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Why I love Sydney Opera House


Letter from Australia This week’s newsletter is written by our Australian bureau chief, Damien Cave.

As I waited in line at the Sydney Opera House earlier this week to attend Amy Poehler’s event in the Concert Hall related to her new movie, Inside Out 2, I looked around at the massive crowd.

The crowds were packed with people of all ages, races and fashion styles, as large-scale animated artworks danced on the famous sails, a highlight of the Sydney Light Festival.

I thought back to all the events I had attended in the place affectionately known as “the House.” On its several stages, I had seen Shakespeare, a play about the Oxford English Dictionary, and a big-budget musical that later made it to Broadway. In its main performance hall, I had heard classical music, soul, and re-interpretations of Bob Dylan.

Just this past year, I drank beer on the stairs outside while listening to The War on Drugs and The Pixies on the stage facing the harbor. Inside, on the main stage, I interviewed Harvard historian Jill Lepore about American politics for an Ideas Festival.

In the corridors, I bumped into Tim Minchin, the creator of Matilda. One evening, I said hello to Liane Moriarty, the author of Big Little Lies. I walked past Emma Watkins of the children’s pop band the Wiggles after Amy Poehler finished writing her book. Over the years, I’ve met some of Australia’s most powerful politicians, as well as neighbours and more than a few strangers, for a good chat in the pub or on the way to the bathroom.

I tell all this because, at least for me, it’s remarkable. I’ve never in my life felt so deeply and diversely connected to a cultural institution, never seen so much in one place, never felt so comfortable in an arts venue, so connected to a creative community, whether I was wearing jeans, shorts, or my fanciest outfit.

For me, the only comparable cultural institution is the Metropolitan Museum of Art in New York. In my 20s, my aunt (a former dancer) told me that if I didn’t have money, I didn’t need to pay the recommended admission fee. That’s when I began to love its paintings and the narrow corridors connecting the large exhibition halls. My aunt was a dancer. She didn’t have money when she was young, and neither did I.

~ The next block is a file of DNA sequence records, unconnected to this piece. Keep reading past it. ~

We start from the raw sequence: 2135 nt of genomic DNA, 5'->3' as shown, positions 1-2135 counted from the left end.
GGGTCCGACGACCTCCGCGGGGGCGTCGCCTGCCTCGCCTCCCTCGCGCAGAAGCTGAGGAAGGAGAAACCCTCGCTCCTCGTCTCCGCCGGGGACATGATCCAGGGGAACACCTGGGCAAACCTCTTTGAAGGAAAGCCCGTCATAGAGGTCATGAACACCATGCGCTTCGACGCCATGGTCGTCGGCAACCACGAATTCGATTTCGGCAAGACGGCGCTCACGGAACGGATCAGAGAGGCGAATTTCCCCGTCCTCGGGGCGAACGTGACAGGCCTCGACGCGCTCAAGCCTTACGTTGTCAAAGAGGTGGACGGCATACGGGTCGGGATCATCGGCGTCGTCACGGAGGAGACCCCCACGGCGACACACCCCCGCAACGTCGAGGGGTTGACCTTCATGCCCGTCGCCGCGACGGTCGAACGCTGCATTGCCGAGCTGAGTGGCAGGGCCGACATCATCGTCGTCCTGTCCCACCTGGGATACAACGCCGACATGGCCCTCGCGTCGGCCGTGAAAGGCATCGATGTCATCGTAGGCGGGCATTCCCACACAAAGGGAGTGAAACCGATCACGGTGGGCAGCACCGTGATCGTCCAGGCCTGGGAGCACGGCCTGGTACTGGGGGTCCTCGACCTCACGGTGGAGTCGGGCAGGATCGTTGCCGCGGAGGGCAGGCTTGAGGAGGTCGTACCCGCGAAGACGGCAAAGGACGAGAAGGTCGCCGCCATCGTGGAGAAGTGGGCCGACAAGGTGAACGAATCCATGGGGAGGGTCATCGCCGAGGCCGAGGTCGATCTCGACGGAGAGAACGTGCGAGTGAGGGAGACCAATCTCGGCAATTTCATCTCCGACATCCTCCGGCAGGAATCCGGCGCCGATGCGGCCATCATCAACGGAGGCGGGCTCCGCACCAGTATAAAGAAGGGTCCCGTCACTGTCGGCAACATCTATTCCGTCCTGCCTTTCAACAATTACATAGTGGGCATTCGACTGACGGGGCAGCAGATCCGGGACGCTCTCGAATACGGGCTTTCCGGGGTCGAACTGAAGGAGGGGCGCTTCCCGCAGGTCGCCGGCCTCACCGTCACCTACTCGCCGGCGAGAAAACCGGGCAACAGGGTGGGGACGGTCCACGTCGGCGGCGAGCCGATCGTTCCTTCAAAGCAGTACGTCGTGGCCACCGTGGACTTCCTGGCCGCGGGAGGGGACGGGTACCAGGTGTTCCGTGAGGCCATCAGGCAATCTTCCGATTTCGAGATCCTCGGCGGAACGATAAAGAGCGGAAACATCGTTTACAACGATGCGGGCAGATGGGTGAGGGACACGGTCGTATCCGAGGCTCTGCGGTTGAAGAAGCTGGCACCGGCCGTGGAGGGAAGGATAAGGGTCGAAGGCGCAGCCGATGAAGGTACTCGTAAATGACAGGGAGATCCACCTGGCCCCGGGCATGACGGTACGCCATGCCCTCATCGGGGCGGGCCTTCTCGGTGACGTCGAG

So in the late 90s, I would often wander the Met on winter weekends, seeking warmth, calm, and inspiration. It was there that I first learned that art did not require wealth or snobbery, that creativity nourished the souls of all people, not just those whose names were on the walls.

This is something I have believed in many countries and experiences that have challenged the idea of ​​democratic art. While reporting from events at private museums in Mexico City and Miami, I was often frustrated by the crowds and curators who were hungry for fame.

But the Sydney Opera House has always felt different, and to be honest, I’m still trying to work out why.

Perhaps it’s at least partly the architecture itself, which soars from the outside but is surprisingly plain and devoid of ornamentation inside. The gray-beige walls leading to the main hall resemble those of a German factory from the 1950s.

What I think is most important, though, is the programming and the clear commitment to making the house accessible to as many people as possible. The house welcomes both high art and popular art. Sometimes years of study are needed to fully understand the work; sometimes no preparation at all. And pleasure often seems to be a clear goal.

At a time when trust in government is declining around the world, it’s worth noting that this has less to do with wealthy donors and more to do with democratic tradition and oversight. Unlike Lincoln Center, which was built largely with funding from the Rockefeller family, the Sydney Opera House was built with funding from state lotteries and the Australian government.

In the early days, the budget far exceeded expectations, so there was huge debate and discord, but the Australians never gave up on the place: the Sydney Opera House Trust was established in 1961 with 10 members appointed by the Australian government. New South Wales Premier.

Those currently in charge include a former property executive who is now the chair of the National Housing Supply and Affordability Commission, an artistic director of Sydney’s Western Poetry Slam and an audit and risk expert who is now a member of the Sydney Philharmonic Chorus. Their talents run the gamut, not just fundraising.

The result is a warm, unpretentious landmark. The Sydney Opera House is Australia’s number one tourist attraction and the country’s busiest performing arts centre. Every year, the Sydney Opera House hosts more than 1,800 performances and attracts more than 1.4 million spectators.

I was with them on Monday night – it was great to be here again. I’ll be back next month for King Lear.

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